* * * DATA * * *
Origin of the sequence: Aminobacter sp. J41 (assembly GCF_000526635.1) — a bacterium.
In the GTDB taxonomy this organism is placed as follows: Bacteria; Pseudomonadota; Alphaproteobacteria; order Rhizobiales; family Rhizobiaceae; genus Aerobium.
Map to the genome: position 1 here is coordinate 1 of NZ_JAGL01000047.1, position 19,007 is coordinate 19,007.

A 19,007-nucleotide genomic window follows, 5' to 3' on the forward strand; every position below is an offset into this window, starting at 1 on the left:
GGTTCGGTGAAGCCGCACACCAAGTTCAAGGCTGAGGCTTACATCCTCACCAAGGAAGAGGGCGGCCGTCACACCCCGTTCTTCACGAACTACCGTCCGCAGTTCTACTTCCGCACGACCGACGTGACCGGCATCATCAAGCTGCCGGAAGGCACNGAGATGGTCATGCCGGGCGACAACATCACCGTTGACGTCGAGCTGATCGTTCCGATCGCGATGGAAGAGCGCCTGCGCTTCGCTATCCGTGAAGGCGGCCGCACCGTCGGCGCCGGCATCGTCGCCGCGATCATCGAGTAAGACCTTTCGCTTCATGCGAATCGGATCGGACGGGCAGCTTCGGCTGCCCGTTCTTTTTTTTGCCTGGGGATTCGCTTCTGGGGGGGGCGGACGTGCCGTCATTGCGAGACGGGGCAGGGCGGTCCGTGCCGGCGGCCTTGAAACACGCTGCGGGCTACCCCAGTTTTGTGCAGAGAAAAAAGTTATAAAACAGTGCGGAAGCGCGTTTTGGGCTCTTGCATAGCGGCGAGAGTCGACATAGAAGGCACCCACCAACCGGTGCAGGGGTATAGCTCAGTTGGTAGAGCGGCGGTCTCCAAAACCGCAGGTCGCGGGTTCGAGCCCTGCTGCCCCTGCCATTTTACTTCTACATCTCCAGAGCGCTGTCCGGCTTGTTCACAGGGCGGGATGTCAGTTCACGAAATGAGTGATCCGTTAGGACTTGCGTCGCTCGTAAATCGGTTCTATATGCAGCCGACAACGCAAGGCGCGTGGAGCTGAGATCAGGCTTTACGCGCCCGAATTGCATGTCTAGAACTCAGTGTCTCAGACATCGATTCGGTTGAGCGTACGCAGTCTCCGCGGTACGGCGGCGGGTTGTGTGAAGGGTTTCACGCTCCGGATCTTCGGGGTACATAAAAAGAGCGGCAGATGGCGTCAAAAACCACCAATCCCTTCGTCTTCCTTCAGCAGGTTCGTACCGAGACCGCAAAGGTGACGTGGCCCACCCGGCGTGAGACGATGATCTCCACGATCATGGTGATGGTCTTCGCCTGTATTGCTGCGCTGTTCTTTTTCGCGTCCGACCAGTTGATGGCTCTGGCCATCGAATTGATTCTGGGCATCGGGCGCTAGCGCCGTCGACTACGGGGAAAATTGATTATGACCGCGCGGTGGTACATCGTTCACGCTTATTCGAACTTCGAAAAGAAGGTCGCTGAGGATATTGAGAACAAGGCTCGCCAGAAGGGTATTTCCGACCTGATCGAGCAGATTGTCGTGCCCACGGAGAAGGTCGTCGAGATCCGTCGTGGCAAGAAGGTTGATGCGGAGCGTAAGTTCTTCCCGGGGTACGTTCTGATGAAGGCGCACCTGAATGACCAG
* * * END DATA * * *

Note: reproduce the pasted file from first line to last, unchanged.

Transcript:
Origin of the sequence: Aminobacter sp. J41 (assembly GCF_000526635.1) — a bacterium.
In the GTDB taxonomy this organism is placed as follows: Bacteria; Pseudomonadota; Alphaproteobacteria; order Rhizobiales; family Rhizobiaceae; genus Aerobium.
Map to the genome: position 1 here is coordinate 1 of NZ_JAGL01000047.1, position 19,007 is coordinate 19,007.

A 19,007-nucleotide genomic window follows, 5' to 3' on the forward strand; every position below is an offset into this window, starting at 1 on the left:
GGTTCGGTGAAGCCGCACACCAAGTTCAAGGCTGAGGCTTACATCCTCACCAAGGAAGAGGGCGGCCGTCACACCCCGTTCTTCACGAACTACCGTCCGCAGTTCTACTTCCGCACGACCGACGTGACCGGCATCATCAAGCTGCCGGAAGGCACNGAGATGGTCATGCCGGGCGACAACATCACCGTTGACGTCGAGCTGATCGTTCCGATCGCGATGGAAGAGCGCCTGCGCTTCGCTATCCGTGAAGGCGGCCGCACCGTCGGCGCCGGCATCGTCGCCGCGATCATCGAGTAAGACCTTTCGCTTCATGCGAATCGGATCGGACGGGCAGCTTCGGCTGCCCGTTCTTTTTTTTGCCTGGGGATTCGCTTCTGGGGGGGGCGGACGTGCCGTCATTGCGAGACGGGGCAGGGCGGTCCGTGCCGGCGGCCTTGAAACACGCTGCGGGCTACCCCAGTTTTGTGCAGAGAAAAAAGTTATAAAACAGTGCGGAAGCGCGTTTTGGGCTCTTGCATAGCGGCGAGAGTCGACATAGAAGGCACCCACCAACCGGTGCAGGGGTATAGCTCAGTTGGTAGAGCGGCGGTCTCCAAAACCGCAGGTCGCGGGTTCGAGCCCTGCTGCCCCTGCCATTTTACTTCTACATCTCCAGAGCGCTGTCCGGCTTGTTCACAGGGCGGGATGTCAGTTCACGAAATGAGTGATCCGTTAGGACTTGCGTCGCTCGTAAATCGGTTCTATATGCAGCCGACAACGCAAGGCGCGTGGAGCTGAGATCAGGCTTTACGCGCCCGAATTGCATGTCTAGAACTCAGTGTCTCAGACATCGATTCGGTTGAGCGTACGCAGTCTCCGCGGTACGGCGGCGGGTTGTGTGAAGGGTTTCACGCTCCGGATCTTCGGGGTACATAAAAAGAGCGGCAGATGGCGTCAAAAACCACCAATCCCTTCGTCTTCCTTCAGCAGGTTCGTACCGAGACCGCAAAGGTGACGTGGCCCACCCGGCGTGAGACGATGATCTCCACGATCATGGTGATGGTCTTCGCCTGTATTGCTGCGCTGTTCTTTTTCGCGTCCGACCAGTTGATGGCTCTGGCCATCGAATTGATTCTGGGCATCGGGCGCTAGCGCCGTCGACTACGGGGAAAATTGATTATGACCGCGCGGTGGTACATCGTTCACGCTTATTCGAACTTCGAAAAGAAGGTCGCTGAGGATATTGAGAACAAGGCTCGCCAGAAGGGTATTTCCGACCTGATCGAGCAGATTGTCGTGCCCACGGAGAAGGTCGTCGAGATCCGTCGTGGCAAGAAGGTTGATGCGGAGCGTAAGTTCTTCCCGGGGTACGTTCTGATGAAGGCGCACCTGAATGACCAG